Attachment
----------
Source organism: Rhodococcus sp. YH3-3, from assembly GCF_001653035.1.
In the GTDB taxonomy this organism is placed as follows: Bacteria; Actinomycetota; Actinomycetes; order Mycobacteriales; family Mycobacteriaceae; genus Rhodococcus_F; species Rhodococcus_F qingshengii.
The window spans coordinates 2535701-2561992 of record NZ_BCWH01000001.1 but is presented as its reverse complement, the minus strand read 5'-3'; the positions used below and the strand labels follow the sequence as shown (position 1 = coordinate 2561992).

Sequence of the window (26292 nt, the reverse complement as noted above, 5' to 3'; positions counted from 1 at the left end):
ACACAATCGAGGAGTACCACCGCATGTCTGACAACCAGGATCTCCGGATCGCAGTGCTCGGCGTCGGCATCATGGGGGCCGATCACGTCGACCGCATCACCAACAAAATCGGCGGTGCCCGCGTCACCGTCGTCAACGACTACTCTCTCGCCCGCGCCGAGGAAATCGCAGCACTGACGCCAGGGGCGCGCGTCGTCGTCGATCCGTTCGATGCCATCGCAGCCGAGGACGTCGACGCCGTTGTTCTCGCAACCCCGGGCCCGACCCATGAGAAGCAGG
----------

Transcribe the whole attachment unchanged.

Source organism: Rhodococcus sp. YH3-3, from assembly GCF_001653035.1.
In the GTDB taxonomy this organism is placed as follows: Bacteria; Actinomycetota; Actinomycetes; order Mycobacteriales; family Mycobacteriaceae; genus Rhodococcus_F; species Rhodococcus_F qingshengii.
The window spans coordinates 2535701-2561992 of record NZ_BCWH01000001.1 but is presented as its reverse complement, the minus strand read 5'-3'; the positions used below and the strand labels follow the sequence as shown (position 1 = coordinate 2561992).

Sequence of the window (26292 nt, the reverse complement as noted above, 5' to 3'; positions counted from 1 at the left end):
ACACAATCGAGGAGTACCACCGCATGTCTGACAACCAGGATCTCCGGATCGCAGTGCTCGGCGTCGGCATCATGGGGGCCGATCACGTCGACCGCATCACCAACAAAATCGGCGGTGCCCGCGTCACCGTCGTCAACGACTACTCTCTCGCCCGCGCCGAGGAAATCGCAGCACTGACGCCAGGGGCGCGCGTCGTCGTCGATCCGTTCGATGCCATCGCAGCCGAGGACGTCGACGCCGTTGTTCTCGCAACCCCGGGCCCGACCCATGAGAAGCAGG